Saturday, November 9, 2013
Listening to Sadness
You learn a lot about people after they die. This is especially true after a suicide, which plunges the living into desperate rifling through the remains for any clue to the unraveling of a mind. When people share their memories, you seize upon each one in the hope that it will unearth another breadcrumb.
So it was when I received the treasure of a compilation of messages and memories from Noah’s college friends. In most, I recognized the young man he had been a year or two before—his many passions, his readiness for adventure and argument, his goofiness and zest for life. But some spoke of a kindness I’d never seen, in which Noah reached out to put people at ease, even sought them out in moments of sadness to listen to their troubles:
I had been sitting there under a tree crying for a while without anyone talking to me when Noah walked by. Even though he had no idea who I was, he sat with me, asked me what was wrong, and talked to me for a while before persuading me to come eat lunch with him and his friend.
I would run into him with my head about to explode, and he'd listen and be generous with his time. He listened more genuinely than most people I know.
He had this ability to be so warm so fast and seemed not to allow you to feel strange or timid or anything when he was around. This quality is so rare and it’s unreal that he's not here to be that person for so many of us anymore.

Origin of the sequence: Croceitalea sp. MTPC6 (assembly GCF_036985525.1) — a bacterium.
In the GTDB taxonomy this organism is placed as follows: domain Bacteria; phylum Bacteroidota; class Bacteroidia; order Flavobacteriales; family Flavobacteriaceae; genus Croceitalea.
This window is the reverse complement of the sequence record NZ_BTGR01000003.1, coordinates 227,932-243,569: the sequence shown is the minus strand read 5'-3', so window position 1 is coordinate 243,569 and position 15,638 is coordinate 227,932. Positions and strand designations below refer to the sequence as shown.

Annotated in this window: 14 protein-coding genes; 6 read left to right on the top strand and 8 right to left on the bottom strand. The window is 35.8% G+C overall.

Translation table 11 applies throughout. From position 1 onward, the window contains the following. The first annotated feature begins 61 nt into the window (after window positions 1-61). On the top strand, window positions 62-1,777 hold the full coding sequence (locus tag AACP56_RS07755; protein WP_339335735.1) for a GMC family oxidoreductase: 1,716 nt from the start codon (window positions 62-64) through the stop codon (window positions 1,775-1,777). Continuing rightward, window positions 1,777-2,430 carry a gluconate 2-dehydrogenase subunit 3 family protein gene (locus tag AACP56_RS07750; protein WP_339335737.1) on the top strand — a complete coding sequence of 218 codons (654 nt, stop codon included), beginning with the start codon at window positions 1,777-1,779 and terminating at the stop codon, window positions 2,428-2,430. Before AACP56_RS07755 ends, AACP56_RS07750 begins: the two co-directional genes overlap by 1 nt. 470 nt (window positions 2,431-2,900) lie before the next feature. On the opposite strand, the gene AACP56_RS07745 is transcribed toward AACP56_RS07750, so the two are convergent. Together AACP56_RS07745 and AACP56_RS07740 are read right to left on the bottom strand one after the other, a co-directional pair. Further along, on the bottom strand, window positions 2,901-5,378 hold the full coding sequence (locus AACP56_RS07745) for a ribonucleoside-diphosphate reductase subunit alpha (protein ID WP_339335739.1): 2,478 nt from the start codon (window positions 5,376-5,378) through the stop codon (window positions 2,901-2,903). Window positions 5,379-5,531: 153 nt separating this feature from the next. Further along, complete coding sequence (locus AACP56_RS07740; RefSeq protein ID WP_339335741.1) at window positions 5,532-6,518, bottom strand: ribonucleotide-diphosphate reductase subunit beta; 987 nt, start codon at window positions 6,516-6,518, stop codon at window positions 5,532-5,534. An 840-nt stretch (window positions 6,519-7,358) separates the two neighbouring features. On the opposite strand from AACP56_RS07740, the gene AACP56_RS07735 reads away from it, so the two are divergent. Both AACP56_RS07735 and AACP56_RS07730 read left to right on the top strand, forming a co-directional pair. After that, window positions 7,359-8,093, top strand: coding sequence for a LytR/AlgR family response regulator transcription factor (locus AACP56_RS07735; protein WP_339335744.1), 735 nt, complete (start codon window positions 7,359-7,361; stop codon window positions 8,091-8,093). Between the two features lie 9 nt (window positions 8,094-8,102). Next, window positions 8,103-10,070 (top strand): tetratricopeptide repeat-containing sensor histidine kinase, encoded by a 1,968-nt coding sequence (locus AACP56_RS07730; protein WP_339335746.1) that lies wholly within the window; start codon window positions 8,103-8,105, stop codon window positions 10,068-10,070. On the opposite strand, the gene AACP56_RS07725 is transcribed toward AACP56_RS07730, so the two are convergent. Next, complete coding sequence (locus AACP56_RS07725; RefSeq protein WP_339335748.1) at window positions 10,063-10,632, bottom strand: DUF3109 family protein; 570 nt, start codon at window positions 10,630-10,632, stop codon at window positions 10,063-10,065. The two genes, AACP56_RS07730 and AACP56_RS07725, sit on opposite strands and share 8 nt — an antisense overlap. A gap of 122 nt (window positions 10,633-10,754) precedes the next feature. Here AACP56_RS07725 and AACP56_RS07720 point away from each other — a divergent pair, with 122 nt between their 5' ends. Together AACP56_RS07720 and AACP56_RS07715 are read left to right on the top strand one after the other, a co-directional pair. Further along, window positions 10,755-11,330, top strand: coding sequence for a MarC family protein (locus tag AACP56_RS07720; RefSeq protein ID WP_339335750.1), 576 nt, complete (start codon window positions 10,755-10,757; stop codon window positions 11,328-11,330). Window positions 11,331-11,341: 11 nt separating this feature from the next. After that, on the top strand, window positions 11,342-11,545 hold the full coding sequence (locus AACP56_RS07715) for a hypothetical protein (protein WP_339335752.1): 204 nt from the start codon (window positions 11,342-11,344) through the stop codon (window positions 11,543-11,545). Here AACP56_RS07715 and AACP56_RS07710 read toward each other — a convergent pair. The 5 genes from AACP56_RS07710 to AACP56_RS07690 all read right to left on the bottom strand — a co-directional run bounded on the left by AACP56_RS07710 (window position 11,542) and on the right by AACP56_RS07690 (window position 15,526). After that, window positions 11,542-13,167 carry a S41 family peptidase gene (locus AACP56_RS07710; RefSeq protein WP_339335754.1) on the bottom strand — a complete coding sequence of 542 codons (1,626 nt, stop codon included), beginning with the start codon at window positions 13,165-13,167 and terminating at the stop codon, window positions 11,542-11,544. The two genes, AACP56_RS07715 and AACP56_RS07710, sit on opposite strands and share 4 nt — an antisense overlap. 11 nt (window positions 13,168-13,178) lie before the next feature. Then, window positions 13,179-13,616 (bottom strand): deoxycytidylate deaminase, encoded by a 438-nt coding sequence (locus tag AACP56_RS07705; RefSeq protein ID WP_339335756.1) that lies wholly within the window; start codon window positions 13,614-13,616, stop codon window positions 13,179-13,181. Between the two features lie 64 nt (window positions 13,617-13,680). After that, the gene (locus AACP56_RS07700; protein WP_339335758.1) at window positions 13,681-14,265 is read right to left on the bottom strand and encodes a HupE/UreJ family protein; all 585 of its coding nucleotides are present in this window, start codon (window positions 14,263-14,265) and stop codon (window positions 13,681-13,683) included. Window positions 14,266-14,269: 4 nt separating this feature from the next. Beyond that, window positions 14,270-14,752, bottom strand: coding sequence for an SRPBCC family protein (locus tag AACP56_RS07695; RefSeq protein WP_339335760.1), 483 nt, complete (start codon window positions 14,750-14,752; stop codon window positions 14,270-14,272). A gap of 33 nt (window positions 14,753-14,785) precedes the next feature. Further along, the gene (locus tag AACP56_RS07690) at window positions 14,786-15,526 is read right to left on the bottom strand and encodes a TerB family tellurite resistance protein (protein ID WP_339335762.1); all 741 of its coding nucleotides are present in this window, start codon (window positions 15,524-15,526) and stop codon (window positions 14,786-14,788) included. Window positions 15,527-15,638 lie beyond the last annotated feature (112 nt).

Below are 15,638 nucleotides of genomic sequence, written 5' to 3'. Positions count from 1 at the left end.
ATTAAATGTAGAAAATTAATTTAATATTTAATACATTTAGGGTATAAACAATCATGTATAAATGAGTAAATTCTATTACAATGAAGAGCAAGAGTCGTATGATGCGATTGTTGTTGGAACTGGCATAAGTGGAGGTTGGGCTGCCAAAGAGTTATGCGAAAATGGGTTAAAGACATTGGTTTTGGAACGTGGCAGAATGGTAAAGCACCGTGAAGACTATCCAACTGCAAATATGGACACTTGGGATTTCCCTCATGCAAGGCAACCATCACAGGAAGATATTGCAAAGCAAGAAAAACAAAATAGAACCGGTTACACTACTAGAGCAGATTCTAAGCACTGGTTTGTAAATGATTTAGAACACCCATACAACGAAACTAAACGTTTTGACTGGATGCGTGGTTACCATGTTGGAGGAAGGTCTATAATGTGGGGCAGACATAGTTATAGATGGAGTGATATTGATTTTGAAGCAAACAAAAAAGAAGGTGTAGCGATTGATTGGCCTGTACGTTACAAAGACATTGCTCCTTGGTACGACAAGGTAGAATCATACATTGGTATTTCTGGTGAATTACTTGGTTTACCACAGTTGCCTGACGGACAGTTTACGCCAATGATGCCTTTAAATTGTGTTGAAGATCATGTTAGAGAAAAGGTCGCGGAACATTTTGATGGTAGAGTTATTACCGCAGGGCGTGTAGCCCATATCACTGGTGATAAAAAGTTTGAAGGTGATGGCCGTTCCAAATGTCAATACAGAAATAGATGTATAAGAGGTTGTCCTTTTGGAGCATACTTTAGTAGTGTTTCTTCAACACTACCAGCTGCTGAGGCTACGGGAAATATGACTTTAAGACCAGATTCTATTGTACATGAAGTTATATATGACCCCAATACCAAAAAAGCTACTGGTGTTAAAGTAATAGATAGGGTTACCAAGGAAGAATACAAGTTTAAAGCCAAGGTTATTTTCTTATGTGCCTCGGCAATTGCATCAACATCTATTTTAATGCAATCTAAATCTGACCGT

His impulse to give, to listen and to be there, unequivocally--this is a quality that never disappeared, even when he began to struggle more and more visibly.
As I read these accounts, I remembered that Noah met his girlfriend when he noticed her standing alone looking glum at a party. He was drawn to sadness or loneliness in others, maybe because he recognized parts of himself that he rarely expressed. Not knowing how to voice his own depression, he wanted to see how others navigated it. Or he wanted to offer them the listening and comfort that his own tender soul craved. Or he just couldn’t stand to see others in pain. I think all this but will never know, will never have the chance to mull it over with him as we did so many things in our years-long conversation. What I do know is that the people around him felt heard, understood, befriended. And that my son was a mensch for reaching out to them.
Pride is not easily come by after the destruction and hurt of a child’s suicide. But I am proud that Noah, as he was becoming the man he could have been, had the heart to listen to and lighten the sadness of others. Even if he ultimately couldn’t let in others to help himself.